Samuel Coleridge-Taylor, Gipsy Dance (Opus 20, No. 3. 1898)
Charles Kaufmann writes:
I have separated out and re-edited audio versions of Rachel Barton Pine's performances of SC-T's "Gipsy Song" and "Gipsy Dance," Opus 20, Nos. 2 & 3, from my documentary, Samuel Coleridge-Taylor and His Music in America.
Gipsy Song is extraordinarily lovely music, and Gipsy Dance is electrifying. SC-T was only 23 when he wrote this music, and he could play both the piano part and the violin part. At that point in his life, he was full of youthful feeling, optimism and confidence. It is a wonder why this virtuosic music is not in the repertory of every violinist today. And here, in this recording, we have one of America's elite violinists paying tribute to one of the United Kingdom's perhaps least celebrated composers.
This link will take you to a Youtube playlist of both pieces.
Published on Oct 25, 2015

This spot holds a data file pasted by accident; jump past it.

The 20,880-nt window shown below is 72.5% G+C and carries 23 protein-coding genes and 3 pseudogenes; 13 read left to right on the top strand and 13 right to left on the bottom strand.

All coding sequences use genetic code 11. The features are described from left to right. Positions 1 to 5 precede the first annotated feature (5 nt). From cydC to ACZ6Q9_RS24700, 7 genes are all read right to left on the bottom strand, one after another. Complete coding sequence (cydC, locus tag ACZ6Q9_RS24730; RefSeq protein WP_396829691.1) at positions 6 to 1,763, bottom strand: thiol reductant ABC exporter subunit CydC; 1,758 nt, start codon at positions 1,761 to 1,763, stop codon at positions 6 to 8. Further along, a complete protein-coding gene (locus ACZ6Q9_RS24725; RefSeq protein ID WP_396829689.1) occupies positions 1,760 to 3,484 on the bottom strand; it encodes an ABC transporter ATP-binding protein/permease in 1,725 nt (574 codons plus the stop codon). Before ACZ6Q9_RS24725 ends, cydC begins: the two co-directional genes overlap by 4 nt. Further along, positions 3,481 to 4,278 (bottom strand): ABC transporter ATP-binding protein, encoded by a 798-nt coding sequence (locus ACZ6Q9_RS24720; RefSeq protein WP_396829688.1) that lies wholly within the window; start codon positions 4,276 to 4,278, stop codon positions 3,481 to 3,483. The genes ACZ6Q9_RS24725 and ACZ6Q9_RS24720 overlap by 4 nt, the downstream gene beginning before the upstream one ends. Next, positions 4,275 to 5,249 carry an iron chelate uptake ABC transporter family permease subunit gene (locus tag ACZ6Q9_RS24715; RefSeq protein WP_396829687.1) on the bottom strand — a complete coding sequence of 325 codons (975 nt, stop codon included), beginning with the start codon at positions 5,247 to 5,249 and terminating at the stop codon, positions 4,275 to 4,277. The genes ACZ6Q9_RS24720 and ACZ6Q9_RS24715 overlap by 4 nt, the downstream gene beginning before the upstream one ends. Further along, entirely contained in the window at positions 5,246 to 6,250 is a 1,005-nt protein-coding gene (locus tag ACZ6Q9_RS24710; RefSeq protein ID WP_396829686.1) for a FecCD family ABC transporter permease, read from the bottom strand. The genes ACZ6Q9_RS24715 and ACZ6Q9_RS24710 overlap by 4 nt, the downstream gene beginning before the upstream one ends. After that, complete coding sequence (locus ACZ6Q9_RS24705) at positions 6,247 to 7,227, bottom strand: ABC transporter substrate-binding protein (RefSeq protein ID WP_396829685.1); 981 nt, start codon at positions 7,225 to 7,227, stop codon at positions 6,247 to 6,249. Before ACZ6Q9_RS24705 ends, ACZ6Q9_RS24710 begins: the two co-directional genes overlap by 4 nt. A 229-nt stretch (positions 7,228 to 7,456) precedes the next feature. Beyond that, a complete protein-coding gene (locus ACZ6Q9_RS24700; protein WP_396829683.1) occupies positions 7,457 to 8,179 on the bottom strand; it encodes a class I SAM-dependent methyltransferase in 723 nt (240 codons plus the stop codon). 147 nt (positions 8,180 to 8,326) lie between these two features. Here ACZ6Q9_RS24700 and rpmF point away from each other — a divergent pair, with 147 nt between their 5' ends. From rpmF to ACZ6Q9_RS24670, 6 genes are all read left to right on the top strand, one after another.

From the documentary, "Samuel Coleridge-Taylor and His Music in America, 1900–1912," Rachel Barton Pine, violinist, and Matthew Hagle, pianist, perform Samuel Coleridge-Taylor's "Gipsy Song and Gipsy Dance," (Opus 20, No. 2 and No. 3. 1898). Maud Powell, the early Victor gramophone recording artist, was an important advocate in the United States for the music of Samuel Coleridge-Taylor during the first twelve years of the 20th century. Maud Powell may have been the first to perform SC-T's Gipsy Song and Gipsy Dance in the United States, though she never recorded it. Maud Powell interpreter Rachel Barton Pine made the recording Powell never did when she and Mathew Hagle came to The Studio in Portland, Maine, in December 2012, at the invitation of Charles Kaufmann, artistic director of The Longfellow Chorus. Filmed portions of this recording appear in the documentary, "Samuel Coleridge-Taylor and His Music in America, 1900–1912.